This is a pleasant miscellany of leftover essays that didn’t make it into any of Durrell’s other books. The best is “The Birthday Party,” about an incident from the Corfu years: Larry insisted on taking the fridge along on Mother’s birthday outing to an island, and their boat ran out of petrol. In “A Transport of Terrapins,” teenage Gerry works as a lowly pet shop assistant in London even though he knows twice as much as his boss; and meets other eccentric fellows, such as a bird collector and a retired colonel who has a house full of model figures for war gaming.

“A Question of Promotion” is set on one of the animal-collecting expeditions to Cameroon and turned me off a little with its colonial attitude: Durrell talks to the natives in condescending pidgin as he helps prepare a feast for the District Commissioner’s visit. In “A Question of Degrees” he visits two hospitals for a cataclysmic nosebleed, while “Ursula” is about a girlfriend who couldn’t open her mouth without uttering a malapropism. Entertaining scraps for diehard fans; if you’re new to Durrell, though, start with My Family and Other Animals and Menagerie Manor.

 

The Unchangeable Spots of Leopards by Kristopher Jansma (2013)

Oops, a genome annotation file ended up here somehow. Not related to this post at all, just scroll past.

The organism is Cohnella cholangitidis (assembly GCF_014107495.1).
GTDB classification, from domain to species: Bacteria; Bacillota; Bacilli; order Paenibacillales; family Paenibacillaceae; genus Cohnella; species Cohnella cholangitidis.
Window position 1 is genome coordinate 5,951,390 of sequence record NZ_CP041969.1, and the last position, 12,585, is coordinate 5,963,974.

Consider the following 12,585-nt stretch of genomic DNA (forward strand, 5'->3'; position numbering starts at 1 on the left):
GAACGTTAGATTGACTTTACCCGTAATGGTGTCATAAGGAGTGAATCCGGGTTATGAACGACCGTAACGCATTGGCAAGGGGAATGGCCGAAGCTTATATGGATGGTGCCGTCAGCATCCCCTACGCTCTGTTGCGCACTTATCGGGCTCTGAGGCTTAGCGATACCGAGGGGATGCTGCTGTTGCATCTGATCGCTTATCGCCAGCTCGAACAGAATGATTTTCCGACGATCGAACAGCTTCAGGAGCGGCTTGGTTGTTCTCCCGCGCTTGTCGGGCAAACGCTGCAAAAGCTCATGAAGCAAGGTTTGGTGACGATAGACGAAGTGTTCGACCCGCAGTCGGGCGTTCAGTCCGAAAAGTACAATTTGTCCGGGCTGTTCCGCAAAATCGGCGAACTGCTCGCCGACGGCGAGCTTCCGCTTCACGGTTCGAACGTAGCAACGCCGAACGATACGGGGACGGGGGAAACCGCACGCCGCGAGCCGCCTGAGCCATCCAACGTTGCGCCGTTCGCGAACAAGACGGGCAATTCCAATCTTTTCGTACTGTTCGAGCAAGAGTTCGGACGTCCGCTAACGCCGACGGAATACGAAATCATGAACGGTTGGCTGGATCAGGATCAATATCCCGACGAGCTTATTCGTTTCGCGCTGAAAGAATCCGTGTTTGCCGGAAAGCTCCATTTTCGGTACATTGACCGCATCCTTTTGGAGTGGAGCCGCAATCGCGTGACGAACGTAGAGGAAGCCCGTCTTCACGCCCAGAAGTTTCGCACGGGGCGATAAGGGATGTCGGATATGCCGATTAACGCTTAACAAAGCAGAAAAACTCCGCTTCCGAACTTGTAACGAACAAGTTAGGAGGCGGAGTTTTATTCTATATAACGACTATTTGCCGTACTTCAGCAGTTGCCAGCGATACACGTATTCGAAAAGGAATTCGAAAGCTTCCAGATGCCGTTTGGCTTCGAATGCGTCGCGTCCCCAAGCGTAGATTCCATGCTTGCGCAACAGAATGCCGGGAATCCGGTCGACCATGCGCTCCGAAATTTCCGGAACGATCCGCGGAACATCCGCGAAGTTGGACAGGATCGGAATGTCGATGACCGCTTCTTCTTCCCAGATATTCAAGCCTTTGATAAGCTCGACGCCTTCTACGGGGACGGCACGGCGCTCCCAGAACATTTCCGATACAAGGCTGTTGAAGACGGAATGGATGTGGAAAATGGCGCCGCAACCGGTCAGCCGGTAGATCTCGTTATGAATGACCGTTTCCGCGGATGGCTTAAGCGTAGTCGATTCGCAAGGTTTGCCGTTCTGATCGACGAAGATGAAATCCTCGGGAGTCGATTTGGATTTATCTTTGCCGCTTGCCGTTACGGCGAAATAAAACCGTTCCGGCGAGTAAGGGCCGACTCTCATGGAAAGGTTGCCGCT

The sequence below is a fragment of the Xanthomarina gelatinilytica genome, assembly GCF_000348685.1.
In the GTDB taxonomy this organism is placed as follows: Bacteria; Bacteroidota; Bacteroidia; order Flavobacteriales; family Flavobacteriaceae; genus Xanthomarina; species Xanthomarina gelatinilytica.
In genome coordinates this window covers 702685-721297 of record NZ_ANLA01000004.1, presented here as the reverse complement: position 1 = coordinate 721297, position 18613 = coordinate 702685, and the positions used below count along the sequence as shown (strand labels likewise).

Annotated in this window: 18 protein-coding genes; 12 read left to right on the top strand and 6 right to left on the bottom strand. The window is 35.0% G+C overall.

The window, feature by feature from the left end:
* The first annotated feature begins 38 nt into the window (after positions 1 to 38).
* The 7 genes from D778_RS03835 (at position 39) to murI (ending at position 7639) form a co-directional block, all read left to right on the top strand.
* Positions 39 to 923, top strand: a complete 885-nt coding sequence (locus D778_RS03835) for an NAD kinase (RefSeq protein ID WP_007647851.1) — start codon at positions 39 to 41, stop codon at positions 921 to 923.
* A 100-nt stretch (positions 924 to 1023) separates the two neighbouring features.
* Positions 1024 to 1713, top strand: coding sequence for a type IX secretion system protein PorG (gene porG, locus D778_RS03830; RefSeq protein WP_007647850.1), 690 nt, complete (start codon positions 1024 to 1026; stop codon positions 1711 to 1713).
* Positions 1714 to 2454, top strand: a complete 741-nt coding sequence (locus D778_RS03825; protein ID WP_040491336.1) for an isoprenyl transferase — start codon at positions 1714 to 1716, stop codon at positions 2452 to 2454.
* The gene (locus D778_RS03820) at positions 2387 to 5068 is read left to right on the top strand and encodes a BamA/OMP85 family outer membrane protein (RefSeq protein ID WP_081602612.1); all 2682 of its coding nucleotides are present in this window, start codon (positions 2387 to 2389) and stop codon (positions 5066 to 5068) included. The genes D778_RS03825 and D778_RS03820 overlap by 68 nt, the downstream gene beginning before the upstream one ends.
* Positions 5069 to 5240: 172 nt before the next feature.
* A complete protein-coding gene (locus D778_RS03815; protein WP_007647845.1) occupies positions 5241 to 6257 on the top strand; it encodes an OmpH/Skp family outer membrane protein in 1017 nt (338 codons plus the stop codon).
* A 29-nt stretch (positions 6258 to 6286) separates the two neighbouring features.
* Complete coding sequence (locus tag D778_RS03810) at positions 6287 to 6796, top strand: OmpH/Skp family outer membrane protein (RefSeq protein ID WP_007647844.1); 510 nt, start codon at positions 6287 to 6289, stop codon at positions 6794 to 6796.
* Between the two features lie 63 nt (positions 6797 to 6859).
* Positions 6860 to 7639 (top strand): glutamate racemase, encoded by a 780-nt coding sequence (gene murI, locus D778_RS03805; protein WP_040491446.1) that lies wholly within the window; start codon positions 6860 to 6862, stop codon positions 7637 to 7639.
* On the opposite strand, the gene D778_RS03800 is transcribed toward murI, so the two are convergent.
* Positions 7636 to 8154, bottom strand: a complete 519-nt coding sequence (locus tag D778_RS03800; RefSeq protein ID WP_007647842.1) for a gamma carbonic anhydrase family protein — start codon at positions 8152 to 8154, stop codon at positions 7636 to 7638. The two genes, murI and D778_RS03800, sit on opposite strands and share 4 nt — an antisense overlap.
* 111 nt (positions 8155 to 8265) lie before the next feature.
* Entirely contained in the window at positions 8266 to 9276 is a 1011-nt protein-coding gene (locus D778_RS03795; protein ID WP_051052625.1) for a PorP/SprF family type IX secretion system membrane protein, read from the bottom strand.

I’d meant to read Jansma’s debut ever since Why We Came to the City, his terrific novel about five university friends negotiating life in New York City during the recession, came out in 2016. I assumed the leopards of the title would be purely metaphorical – a reference to people not being able to change their inborn nature – and they are, but they’re also surprisingly literal in the one chapter set in Africa.

Jansma’s deliciously unreliable narrator, never named but taking on various aliases in these linked short stories, is a trickster, constantly reworking his life into fiction. He longs to be a successful novelist, but keeps losing his works in progress. We think we know the basics of his identity – he’s the son of a single mother who worked as a flight attendant; he grew up in North Carolina emulating the country club and debutante class; at Berkshire College he met his best friend and rival Julian McGann in creative writing class and fell for Julian’s friend Evelyn, the great unrequited love of his life – but Part II introduces doubt by calling the characters different names. Are these the ‘real’ people, or the narrator’s fictionalized versions?

The characters go on a bizarre odyssey that moves the setting from New York City to Nevada to Dubai to Sri Lanka to Ghana to Iceland to Luxembourg, finally ending up back in the very airport terminal where it started. As I remembered from Why We Came to the City, Jansma interleaves Greek mythology and allusions to other writers, especially F. Scott Fitzgerald.  The coy way in which he layers fiction on fiction reminded me of work by John Boyne and Tom Rachman; other recommended readalikes are The Goldfinch and Orchid & the Wasp.